The Congress and the BJP Tuesday demanded permanent rehabilitation and security for displaced Bangladeshi tribals who last week fled to Tripura after ethnic strife broke out with non-tribal Muslims in Chittagong Hill tracts (CHT).
Over 200 Congress members led by state party president Diba Chandra Hrangkhawl and working president Ashish Saha met the head of the Bangladesh mission in Agartala, Obaidur Rahman, and submitted a memorandum demanding proper rehabilitation and security to tribals in that country.
A delegation of the Bharatiya Janata Party (BJP), led by state party president Sudhindra Dasgupta, also met Rahman here and put up a similar demand.
Over 1,800 men, women and children of Chakma and Tripuri tribes took shelter in the India-Bangladesh border village of Karbook Saturday after fleeing from five villages in Khagrachari district under CHT in southeast Bangladesh.
The tribals returned to their villages Sunday after three Bangladeshi MPs and officials of Border Guard Bangladesh (BGB) and the local administration assured them full security.
“We have submitted a memorandum to the head of the Bangladesh mission here addressed to Bangladesh Prime Minister Sheikh Hasina demanding security and rehabilitation to the minority tribals in CHT,” Hrangkhawl told reporters.
He said: “The Congress wants equal treatment for Bangladeshi citizens, especially the minorities.”
“Minorities in Bangladesh are being attacked by the majority Muslims. The government must take stern action against the perpetrators and provide security to non-Muslim minorities,” Dasgupta told reporters.
Border Security Force (BSF) Deputy Inspector General Bhaskar Rawat said: “The tribals entered Indian territory Saturday evening after ethnic troubles in Bangladesh. They were stopped at the border by the BSF at the barbed wire fence. We provided them food and other assistance.”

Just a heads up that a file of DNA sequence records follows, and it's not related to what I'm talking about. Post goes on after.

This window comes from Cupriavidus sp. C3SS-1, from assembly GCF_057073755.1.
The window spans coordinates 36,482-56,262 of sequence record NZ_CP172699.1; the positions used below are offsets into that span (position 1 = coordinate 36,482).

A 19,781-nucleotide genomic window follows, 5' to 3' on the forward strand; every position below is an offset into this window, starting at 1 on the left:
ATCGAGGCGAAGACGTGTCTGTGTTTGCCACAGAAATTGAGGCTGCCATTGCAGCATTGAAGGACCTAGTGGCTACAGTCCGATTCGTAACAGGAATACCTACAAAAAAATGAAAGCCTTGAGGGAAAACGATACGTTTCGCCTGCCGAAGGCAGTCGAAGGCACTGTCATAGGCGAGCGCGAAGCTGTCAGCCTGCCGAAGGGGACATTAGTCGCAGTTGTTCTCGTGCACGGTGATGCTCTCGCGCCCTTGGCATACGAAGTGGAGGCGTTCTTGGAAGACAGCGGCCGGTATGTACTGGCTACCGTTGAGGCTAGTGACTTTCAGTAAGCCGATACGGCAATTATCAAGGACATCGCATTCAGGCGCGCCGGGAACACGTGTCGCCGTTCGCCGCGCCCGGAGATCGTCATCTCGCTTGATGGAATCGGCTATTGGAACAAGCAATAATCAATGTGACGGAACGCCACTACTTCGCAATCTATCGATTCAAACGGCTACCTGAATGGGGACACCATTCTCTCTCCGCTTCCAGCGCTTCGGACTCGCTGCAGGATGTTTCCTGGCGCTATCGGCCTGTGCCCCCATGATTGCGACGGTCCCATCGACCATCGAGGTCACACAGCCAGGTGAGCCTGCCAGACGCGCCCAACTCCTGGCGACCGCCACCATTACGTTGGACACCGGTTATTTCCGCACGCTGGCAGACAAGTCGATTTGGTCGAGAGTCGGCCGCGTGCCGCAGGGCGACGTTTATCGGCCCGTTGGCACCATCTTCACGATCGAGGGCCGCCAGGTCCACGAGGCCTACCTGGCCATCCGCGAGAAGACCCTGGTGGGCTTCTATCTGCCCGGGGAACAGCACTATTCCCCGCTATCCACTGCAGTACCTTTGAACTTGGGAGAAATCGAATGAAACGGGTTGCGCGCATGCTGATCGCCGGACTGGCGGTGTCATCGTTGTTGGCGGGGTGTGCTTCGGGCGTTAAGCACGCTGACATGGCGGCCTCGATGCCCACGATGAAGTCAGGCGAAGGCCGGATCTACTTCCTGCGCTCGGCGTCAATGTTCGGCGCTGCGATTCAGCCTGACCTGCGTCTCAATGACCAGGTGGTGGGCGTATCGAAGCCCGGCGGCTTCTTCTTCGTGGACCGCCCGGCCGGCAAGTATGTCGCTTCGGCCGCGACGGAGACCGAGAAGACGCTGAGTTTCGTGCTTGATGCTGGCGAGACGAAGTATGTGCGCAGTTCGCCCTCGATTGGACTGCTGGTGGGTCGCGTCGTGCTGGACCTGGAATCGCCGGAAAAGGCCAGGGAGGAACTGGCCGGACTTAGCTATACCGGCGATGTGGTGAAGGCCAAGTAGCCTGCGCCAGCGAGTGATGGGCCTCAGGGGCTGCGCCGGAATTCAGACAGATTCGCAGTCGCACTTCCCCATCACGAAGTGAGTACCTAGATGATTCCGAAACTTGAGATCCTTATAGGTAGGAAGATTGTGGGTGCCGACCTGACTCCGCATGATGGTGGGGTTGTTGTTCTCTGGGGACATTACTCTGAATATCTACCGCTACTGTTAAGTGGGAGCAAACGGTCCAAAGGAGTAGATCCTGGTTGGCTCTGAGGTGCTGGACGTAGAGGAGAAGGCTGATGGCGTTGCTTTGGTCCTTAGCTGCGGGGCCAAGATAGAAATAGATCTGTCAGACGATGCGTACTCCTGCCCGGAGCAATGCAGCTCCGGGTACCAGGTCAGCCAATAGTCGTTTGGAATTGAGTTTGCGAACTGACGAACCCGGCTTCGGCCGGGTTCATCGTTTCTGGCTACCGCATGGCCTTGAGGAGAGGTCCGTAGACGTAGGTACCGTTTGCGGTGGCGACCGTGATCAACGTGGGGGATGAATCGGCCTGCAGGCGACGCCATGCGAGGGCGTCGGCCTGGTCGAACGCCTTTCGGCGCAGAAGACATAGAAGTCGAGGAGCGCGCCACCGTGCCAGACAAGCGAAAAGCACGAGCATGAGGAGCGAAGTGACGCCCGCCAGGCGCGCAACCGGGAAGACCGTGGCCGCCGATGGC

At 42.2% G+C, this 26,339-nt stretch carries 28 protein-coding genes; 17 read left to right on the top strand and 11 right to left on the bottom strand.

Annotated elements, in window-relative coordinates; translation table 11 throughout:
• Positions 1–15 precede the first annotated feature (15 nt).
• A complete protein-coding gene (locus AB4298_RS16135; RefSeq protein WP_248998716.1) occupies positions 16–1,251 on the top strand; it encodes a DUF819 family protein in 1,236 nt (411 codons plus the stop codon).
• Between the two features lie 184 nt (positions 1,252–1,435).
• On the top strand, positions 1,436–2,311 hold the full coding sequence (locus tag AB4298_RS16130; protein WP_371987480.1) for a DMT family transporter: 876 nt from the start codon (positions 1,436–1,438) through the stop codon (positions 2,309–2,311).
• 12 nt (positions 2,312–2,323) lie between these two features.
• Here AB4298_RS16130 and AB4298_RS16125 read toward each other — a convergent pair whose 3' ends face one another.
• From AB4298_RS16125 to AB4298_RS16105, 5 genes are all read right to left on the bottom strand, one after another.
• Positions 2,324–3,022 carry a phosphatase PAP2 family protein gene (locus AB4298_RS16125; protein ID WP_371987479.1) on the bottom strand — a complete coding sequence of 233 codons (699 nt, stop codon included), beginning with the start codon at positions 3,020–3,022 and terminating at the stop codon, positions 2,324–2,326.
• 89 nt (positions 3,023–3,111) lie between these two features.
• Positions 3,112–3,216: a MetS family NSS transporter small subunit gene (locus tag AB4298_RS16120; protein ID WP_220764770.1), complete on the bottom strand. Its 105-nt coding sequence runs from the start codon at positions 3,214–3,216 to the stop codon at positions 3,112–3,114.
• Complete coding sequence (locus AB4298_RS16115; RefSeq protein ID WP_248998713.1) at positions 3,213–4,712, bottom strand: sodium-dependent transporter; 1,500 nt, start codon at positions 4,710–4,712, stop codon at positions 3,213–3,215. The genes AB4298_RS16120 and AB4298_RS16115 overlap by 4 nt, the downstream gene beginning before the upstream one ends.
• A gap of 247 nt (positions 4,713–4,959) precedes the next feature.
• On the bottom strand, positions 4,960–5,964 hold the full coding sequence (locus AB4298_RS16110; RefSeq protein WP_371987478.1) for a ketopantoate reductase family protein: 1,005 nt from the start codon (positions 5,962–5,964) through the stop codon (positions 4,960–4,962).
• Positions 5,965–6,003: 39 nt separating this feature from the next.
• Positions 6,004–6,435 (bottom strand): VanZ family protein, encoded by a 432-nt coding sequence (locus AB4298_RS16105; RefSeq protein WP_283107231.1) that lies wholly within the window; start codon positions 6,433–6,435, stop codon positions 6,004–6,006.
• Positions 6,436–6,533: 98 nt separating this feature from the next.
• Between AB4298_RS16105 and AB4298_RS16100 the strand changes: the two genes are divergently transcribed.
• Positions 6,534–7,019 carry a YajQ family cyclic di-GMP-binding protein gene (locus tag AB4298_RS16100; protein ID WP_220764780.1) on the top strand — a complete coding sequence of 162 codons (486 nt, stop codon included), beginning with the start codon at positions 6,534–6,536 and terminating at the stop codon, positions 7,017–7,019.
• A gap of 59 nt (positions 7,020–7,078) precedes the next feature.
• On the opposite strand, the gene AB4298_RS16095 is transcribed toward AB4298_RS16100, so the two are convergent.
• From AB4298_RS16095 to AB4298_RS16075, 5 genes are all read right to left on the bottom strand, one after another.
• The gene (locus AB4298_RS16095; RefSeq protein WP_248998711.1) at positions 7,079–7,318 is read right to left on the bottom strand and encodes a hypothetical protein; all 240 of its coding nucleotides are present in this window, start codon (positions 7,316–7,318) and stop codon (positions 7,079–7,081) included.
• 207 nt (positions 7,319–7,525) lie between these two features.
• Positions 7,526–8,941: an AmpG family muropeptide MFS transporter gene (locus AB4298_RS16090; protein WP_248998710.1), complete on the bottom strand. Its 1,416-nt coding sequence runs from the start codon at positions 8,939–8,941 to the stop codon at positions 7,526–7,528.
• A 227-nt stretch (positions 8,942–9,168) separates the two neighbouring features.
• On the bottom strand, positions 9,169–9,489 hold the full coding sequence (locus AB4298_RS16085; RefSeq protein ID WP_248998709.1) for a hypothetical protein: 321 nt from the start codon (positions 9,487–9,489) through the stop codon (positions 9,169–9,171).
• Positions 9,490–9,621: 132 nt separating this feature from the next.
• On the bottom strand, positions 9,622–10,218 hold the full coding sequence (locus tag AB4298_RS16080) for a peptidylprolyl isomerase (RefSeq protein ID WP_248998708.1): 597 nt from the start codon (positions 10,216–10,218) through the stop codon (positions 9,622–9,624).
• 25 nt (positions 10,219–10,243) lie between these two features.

The tribals, mostly Buddhists and Hindus, fled the CHT after clashes over the reported abduction of a local leader of the Bangladesh Nationalist Party (BNP), the main opposition in Bangladesh, led by former prime minister Khaleda Zia.
“At least one tribal villager was killed and four others were seriously injured. About 500 tribal houses were burnt to ashes,” Suhas Chakma, director of Delhi-based rights group Asian Centre for Human Rights (ACHR), said in a press release.
Additional troopers of the BSF have been deployed along the India-Bangladesh border to deal with the situation and to prevent refugee influx into Indian territory.
In 1986, over 74,000 tribals – mostly Buddhist Chakmas – took shelter in southern Tripura following violent attacks on thousands of tribals by non-tribals. They returned to their homes in Bangladesh 1997-98 after the Bangladesh government signed a peace agreement with Shanti Bahini, an outlawed outfit had been demanding sovereign status for tribals in CHT.
Tripura shares a 856-km border with Bangladesh, which is porous because it extends over mountains that are densely forested. Over 85 percent of the border has been fenced.